Snake in the Eagle’s Shadow

Snake in the Eagle’s Shadow was my first encounter with martial art Jackie Chan style, and that movie really got me hoooked! Although Drunken Master was a greater success (and is also perhaps a better movie, with more intense training and fights) Eagle’s Shadow is the first of its kind, and it set the standard for modern martial art films to come.

Jackie Chan plays Chien Fu, an orphan  who has been taken in by the local kung fu school and is working as their janitor. He is frequently used as a punchbag whenever the school’s rather inefficient teachers need to show off their students’ skills, and is bullied by everyone. But despite what they put him through he remains a sweet, considerate guy, and when he witnesses some rival kung fu teachers bully an old man he interferes although he knows he is defenseless against their skills.

The old beggar man (brilliantly played by Siu Tien Yuen, who also played Beggar So in Drunken Master) proves to be anything but a beggar. He is the last grandmaster of a kung fu art known as Snake’s Fist but since an evil master of Eagle’s Claw is obsessed by killing off anyone who practices Snake’s Fist he has disguised himself to hide from his enemies.

Pai Cheng-Tien takes pity in Chien Fu and starts training him. Chien Fu soon proves to have a tremendous talent for Snake’s Fist. But can he defeat the evil Eagle Claw master?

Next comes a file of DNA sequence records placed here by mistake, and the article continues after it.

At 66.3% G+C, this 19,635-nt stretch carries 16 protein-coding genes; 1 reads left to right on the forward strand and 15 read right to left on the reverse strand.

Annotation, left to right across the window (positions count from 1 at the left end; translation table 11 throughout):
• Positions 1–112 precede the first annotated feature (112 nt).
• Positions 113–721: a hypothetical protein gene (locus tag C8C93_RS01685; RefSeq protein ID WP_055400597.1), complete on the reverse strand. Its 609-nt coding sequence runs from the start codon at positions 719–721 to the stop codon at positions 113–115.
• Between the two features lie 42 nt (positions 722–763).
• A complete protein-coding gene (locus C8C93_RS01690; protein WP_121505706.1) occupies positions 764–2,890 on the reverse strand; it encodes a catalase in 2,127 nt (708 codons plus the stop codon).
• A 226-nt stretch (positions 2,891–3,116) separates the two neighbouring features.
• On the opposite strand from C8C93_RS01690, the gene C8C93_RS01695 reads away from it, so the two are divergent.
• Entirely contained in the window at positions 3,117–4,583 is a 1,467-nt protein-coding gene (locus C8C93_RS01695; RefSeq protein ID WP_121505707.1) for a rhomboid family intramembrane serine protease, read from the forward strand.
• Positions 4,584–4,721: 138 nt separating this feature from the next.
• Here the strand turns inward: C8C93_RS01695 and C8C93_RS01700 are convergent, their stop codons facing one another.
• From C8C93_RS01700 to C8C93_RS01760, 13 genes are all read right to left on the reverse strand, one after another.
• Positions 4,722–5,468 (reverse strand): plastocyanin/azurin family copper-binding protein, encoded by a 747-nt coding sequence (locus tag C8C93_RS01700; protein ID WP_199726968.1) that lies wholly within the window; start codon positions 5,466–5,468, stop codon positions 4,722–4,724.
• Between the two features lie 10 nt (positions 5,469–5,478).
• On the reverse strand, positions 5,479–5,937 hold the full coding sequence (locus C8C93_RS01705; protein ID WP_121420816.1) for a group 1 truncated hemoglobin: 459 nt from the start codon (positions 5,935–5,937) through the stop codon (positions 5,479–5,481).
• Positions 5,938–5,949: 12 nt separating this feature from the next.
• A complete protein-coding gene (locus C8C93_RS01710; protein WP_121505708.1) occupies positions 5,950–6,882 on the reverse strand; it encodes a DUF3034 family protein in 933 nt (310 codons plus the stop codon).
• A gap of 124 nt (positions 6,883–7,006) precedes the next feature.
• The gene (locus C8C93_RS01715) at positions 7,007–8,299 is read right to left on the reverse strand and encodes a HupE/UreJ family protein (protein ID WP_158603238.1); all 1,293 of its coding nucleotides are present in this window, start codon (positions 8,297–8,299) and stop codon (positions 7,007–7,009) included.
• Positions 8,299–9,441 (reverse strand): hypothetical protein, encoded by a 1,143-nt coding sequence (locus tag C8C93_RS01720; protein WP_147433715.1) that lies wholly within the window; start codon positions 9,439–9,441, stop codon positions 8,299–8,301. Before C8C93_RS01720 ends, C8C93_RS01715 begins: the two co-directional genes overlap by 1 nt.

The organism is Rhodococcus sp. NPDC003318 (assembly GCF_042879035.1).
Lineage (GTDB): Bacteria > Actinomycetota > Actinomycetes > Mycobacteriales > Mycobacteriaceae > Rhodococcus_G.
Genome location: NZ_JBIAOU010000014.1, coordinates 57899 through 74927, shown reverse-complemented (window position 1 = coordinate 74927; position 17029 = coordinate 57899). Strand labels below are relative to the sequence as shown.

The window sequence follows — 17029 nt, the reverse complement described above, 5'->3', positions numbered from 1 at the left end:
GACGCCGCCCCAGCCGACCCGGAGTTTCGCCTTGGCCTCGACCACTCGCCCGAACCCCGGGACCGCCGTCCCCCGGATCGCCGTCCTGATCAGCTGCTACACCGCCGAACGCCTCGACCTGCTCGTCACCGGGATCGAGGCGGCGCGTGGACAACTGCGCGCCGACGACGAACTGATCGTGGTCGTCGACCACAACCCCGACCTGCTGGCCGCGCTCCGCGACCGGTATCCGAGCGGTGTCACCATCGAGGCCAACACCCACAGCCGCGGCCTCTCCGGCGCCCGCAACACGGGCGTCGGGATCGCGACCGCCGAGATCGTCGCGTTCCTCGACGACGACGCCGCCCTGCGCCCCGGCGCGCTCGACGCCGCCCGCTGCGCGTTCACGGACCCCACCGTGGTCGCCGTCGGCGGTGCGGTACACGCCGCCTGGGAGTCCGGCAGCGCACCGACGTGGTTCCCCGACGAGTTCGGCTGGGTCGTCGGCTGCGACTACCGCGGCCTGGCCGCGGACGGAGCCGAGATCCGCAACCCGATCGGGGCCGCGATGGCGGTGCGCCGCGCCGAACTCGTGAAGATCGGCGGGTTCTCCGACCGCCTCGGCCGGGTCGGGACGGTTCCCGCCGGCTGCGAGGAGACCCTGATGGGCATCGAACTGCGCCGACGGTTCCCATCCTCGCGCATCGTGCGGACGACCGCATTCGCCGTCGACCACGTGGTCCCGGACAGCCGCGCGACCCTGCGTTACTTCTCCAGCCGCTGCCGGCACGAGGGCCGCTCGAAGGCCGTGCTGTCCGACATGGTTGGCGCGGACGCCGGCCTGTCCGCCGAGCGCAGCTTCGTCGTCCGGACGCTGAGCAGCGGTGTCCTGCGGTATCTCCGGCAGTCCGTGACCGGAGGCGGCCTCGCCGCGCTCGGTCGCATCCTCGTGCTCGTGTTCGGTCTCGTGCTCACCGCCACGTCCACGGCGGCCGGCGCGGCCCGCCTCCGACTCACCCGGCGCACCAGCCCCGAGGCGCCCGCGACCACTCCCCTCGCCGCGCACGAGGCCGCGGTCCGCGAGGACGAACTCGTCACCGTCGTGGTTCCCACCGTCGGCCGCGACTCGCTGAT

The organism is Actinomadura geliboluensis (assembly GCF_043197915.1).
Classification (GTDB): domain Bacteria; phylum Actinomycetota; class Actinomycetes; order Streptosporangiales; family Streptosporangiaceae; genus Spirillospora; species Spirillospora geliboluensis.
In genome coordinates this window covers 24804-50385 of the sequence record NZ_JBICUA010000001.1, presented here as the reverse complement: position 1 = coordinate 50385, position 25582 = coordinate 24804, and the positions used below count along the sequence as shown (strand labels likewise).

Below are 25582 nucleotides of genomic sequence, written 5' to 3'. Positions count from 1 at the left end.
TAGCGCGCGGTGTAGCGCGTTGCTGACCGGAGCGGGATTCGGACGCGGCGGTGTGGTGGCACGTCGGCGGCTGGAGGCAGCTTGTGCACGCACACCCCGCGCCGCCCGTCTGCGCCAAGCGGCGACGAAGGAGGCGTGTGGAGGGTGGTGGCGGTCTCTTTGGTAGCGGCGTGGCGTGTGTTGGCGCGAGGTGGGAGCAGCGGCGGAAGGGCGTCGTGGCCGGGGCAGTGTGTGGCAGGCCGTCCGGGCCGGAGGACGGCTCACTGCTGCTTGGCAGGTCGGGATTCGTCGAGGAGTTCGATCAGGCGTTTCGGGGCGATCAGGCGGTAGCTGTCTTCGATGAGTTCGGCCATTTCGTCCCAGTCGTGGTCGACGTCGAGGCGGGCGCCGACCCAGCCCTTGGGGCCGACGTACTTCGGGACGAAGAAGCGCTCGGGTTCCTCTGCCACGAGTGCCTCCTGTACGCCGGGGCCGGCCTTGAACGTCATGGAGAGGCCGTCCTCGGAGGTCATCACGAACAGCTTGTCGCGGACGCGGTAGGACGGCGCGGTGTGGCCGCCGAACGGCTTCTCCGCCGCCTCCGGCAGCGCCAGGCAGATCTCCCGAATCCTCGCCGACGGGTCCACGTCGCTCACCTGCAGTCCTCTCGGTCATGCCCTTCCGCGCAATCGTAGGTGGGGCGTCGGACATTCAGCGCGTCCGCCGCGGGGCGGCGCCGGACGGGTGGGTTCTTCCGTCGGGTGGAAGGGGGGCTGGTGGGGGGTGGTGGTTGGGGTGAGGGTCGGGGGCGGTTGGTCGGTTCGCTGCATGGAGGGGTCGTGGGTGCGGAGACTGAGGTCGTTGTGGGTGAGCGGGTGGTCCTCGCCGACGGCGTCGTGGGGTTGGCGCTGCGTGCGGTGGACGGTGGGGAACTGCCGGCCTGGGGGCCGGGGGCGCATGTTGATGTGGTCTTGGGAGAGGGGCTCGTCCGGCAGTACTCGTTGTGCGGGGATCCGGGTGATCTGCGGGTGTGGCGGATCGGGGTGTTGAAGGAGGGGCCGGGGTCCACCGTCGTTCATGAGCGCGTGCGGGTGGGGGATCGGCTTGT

Jackie Chan is absolutely brilliant in this movie, in a role that has been copied by more young actors than I  care to count – but was never surpassed by any of them. You can really tell from everything he does that this is stardom in the making; he has that sweet charisma that leaves no one untouched, and that makes him so outstanding. He teams up incredibly well with Siu Tien Yuen and though we have seen the same combination many times since (old master, young bullied boy) it’s never actually been made any better.

There are some really good fight scenes in this movie, especially the final scene where – for a while – you actually believe that Jackie may get defeated. His opponent is the stronger one, but Jackie shows he has more skills than even his master realises. He comes out of the fight looking really rough, but still with the charm that is so lovable and touching.

Considering Jackie’s talent for this part I’m really looking forward to see what he can achieve in the new Karate Kid movie. No doubt he will just as brilliant as the master as he once was as the student!


6 responses to “Snake in the Eagle’s Shadow

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  6. I just rewatched this movie last night (I have finally bought and own my own copy). Jeez it’s good. I walked in all stressed after work and this movie just cheered me right up.

    I am also a big fan of the choreography and direction of Yuen Wu Ping (so elegant and witty), so this film and Drunken Master are both definite favourites of mine. Siu Tien Yuen is Yuen’s father. I love him in Drunken Master as well and think he is a truly great performer. He and Jackie have a great rapport on screen together. Of course, a young Jackie can show off more impressive athleticism but I think both he and Yuen Senior have a really unique ability to imbue whatever physical movement they’re doing with warmth and meaning – the choreography never looks like mere tricks but always says so much more when they’re performing it. And I think this movie shows off Jackie’s acting ability really well too.

    Sorry about the rant. But I just had to share…

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